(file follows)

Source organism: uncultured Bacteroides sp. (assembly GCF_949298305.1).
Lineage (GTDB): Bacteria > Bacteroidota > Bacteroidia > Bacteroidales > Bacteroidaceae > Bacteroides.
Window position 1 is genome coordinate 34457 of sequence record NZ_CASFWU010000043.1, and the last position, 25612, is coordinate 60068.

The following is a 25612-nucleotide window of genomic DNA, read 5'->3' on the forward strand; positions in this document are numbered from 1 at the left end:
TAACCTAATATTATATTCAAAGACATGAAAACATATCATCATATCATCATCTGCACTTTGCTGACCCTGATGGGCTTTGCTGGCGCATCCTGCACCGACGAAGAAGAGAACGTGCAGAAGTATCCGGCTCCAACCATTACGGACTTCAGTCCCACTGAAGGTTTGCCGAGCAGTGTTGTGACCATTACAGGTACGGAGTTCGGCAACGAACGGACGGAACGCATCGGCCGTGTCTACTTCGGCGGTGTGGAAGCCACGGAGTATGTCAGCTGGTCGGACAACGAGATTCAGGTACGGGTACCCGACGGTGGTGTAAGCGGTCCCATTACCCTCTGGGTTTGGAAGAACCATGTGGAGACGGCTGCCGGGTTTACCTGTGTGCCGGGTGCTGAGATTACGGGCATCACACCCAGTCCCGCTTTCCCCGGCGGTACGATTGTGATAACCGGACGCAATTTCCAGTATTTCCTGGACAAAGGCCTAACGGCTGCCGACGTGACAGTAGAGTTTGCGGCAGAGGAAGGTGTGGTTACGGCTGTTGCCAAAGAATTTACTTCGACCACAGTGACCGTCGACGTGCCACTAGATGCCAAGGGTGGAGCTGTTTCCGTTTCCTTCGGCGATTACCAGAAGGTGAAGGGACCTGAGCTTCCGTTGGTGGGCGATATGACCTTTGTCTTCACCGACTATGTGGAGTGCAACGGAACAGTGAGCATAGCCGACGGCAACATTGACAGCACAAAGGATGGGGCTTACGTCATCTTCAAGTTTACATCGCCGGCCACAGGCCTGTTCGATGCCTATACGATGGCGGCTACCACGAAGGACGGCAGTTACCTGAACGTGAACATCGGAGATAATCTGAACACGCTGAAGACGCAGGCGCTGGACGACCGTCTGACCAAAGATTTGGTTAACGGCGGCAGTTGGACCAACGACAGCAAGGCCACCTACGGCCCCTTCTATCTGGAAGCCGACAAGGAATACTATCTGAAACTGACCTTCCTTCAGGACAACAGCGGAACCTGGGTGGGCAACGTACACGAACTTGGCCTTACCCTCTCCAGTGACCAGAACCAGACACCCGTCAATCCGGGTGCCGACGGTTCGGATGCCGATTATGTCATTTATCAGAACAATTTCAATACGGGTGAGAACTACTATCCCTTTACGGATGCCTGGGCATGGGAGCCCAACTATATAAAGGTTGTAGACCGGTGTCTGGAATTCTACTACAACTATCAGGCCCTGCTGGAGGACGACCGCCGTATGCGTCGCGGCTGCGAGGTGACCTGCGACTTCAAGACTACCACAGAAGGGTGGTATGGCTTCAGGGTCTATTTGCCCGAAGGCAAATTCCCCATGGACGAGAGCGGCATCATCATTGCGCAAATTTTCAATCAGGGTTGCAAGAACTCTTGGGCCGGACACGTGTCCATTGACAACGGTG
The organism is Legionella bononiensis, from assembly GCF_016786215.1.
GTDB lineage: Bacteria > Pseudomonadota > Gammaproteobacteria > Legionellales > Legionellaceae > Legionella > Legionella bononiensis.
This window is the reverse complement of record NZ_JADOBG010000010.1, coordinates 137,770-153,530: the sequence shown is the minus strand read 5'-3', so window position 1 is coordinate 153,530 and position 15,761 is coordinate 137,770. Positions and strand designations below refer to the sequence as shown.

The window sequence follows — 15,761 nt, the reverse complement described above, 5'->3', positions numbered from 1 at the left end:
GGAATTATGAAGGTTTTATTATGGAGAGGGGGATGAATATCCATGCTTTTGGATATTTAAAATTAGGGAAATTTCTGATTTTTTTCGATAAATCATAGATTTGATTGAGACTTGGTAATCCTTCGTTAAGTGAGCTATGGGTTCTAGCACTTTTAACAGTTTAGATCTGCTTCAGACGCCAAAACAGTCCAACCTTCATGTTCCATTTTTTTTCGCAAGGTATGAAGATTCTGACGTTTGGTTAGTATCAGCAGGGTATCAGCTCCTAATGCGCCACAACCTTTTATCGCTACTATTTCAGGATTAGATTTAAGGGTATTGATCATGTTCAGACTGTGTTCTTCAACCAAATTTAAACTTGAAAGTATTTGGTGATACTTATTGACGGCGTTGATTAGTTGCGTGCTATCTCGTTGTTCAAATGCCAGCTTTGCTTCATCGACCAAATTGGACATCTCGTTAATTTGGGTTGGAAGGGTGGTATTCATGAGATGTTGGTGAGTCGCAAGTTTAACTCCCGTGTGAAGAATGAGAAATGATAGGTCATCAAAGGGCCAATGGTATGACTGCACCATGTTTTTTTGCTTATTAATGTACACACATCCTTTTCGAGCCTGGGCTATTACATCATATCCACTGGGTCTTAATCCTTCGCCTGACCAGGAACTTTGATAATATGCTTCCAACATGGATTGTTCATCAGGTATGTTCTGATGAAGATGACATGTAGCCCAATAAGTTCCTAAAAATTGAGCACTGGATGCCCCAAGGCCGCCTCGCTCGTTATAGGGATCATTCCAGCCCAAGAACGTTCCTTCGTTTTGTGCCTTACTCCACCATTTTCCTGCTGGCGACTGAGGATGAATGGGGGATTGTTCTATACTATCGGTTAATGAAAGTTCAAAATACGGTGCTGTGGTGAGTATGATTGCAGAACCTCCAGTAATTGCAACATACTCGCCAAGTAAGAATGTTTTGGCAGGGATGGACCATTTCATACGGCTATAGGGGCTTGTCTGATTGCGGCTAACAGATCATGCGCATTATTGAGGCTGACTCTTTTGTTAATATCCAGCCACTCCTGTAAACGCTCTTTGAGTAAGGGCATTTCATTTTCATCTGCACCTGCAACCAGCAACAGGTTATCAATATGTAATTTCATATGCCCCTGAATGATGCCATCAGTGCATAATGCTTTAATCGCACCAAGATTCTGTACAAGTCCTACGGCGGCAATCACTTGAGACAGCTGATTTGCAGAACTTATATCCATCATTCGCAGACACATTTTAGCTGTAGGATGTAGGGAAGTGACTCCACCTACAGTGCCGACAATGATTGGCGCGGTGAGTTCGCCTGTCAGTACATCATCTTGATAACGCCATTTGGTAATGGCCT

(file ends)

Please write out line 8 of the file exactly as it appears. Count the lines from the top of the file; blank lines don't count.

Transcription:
This window is the reverse complement of record NZ_JADOBG010000010.1, coordinates 137,770-153,530: the sequence shown is the minus strand read 5'-3', so window position 1 is coordinate 153,530 and position 15,761 is coordinate 137,770. Positions and strand designations below refer to the sequence as shown.